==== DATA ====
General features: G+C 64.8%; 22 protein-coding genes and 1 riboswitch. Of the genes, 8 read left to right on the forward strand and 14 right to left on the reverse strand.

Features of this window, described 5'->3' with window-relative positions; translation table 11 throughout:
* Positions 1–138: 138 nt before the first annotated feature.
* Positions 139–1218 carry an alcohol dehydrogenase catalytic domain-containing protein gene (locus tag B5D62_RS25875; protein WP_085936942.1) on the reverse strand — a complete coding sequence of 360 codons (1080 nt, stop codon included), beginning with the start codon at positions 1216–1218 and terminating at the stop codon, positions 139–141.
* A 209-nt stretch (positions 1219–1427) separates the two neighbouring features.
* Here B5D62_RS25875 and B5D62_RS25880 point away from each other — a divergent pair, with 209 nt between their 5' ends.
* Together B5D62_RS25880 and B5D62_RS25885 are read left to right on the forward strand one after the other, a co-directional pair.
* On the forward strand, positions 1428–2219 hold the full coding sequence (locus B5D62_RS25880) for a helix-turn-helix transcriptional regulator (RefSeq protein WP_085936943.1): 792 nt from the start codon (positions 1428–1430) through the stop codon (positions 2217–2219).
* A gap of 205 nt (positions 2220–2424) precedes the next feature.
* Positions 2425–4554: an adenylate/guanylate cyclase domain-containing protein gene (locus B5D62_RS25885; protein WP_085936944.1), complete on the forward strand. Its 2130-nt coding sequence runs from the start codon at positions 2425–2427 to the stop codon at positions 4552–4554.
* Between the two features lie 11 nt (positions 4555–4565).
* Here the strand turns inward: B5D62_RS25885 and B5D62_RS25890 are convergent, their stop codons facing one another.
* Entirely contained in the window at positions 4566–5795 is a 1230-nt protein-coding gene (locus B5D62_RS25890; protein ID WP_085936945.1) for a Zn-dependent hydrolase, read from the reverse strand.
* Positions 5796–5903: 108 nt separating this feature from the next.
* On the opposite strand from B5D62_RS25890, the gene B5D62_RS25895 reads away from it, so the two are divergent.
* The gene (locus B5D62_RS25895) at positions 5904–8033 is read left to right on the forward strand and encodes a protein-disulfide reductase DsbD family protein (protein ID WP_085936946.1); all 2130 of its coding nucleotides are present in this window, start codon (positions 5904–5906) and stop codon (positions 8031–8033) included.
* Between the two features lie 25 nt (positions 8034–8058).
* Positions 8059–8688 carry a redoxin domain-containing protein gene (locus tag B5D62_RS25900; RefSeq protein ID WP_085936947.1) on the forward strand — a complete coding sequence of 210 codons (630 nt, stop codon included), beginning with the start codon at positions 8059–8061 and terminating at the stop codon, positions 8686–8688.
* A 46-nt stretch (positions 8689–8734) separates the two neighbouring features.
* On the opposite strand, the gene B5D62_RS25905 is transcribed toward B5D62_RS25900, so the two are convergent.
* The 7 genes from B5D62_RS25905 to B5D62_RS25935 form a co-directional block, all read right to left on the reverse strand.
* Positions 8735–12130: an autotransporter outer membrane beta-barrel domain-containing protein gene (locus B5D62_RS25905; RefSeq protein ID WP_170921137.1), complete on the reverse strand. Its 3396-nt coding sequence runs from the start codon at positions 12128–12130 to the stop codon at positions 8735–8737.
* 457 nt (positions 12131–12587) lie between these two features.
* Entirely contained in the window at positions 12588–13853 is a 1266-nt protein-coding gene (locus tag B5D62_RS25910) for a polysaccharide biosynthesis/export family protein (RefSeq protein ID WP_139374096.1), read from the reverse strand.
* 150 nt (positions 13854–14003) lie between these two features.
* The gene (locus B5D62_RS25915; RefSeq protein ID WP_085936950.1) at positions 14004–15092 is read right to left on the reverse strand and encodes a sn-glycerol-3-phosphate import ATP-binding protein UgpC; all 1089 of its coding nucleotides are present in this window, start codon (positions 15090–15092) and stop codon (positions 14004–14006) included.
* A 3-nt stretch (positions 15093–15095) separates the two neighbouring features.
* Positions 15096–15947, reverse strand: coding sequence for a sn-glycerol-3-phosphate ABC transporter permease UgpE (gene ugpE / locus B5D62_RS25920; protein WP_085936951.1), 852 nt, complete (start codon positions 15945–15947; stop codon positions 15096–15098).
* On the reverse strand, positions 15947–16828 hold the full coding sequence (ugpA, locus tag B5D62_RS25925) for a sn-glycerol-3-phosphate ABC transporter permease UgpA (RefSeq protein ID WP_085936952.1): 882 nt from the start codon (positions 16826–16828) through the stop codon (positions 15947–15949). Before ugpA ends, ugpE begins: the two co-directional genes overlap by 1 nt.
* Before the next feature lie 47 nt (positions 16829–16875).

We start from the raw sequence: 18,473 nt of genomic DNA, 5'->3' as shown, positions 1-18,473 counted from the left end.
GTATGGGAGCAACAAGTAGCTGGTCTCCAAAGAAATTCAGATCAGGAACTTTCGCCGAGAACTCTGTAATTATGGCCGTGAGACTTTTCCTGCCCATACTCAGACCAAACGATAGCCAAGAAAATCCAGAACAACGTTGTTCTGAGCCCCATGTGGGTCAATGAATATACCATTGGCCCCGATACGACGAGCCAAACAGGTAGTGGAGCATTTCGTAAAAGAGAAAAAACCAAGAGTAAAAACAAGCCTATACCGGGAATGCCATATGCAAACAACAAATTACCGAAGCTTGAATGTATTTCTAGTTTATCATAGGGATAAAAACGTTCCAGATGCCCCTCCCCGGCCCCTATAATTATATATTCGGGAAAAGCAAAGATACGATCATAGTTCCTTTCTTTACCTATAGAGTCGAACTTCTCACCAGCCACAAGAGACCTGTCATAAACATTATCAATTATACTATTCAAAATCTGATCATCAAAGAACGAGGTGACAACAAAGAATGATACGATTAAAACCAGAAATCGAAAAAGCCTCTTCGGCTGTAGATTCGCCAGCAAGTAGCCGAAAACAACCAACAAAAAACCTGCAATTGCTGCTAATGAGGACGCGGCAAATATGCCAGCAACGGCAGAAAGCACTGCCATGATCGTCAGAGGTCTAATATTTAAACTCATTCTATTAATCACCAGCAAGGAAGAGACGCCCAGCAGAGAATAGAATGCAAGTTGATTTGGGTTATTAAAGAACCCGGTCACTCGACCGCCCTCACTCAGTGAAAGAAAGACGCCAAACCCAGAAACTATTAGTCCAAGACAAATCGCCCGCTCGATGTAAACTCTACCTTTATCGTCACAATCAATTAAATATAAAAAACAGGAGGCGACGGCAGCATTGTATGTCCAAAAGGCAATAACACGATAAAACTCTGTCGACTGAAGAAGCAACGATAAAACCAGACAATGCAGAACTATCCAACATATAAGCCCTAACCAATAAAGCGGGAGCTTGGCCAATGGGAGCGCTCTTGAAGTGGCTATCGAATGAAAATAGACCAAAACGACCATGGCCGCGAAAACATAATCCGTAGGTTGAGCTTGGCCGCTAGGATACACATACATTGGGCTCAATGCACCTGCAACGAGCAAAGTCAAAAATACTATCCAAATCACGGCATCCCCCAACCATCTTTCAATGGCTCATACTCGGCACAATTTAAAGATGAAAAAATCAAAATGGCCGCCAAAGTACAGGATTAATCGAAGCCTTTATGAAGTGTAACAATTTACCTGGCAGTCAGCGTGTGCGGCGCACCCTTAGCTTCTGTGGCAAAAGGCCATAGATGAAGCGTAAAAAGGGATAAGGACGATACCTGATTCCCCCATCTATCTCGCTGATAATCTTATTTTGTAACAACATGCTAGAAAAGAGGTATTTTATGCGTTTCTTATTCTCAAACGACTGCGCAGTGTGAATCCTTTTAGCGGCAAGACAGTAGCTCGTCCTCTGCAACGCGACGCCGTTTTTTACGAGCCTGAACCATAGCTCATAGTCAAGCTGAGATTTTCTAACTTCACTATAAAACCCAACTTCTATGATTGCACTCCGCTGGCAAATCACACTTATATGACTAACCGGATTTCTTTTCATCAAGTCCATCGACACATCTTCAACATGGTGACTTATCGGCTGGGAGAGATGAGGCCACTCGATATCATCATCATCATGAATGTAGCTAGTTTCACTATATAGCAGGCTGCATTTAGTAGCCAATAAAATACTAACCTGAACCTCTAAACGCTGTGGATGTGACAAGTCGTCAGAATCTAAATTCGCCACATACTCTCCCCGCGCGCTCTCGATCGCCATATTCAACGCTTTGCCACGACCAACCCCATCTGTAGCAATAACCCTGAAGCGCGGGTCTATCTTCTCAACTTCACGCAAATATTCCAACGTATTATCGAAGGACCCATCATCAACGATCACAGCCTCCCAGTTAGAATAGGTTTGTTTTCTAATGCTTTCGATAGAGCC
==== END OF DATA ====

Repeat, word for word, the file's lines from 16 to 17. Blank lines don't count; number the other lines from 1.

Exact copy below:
* The gene (locus B5D62_RS25895) at positions 5904–8033 is read left to right on the forward strand and encodes a protein-disulfide reductase DsbD family protein (protein ID WP_085936946.1); all 2130 of its coding nucleotides are present in this window, start codon (positions 5904–5906) and stop codon (positions 8031–8033) included.
* Between the two features lie 25 nt (positions 8034–8058).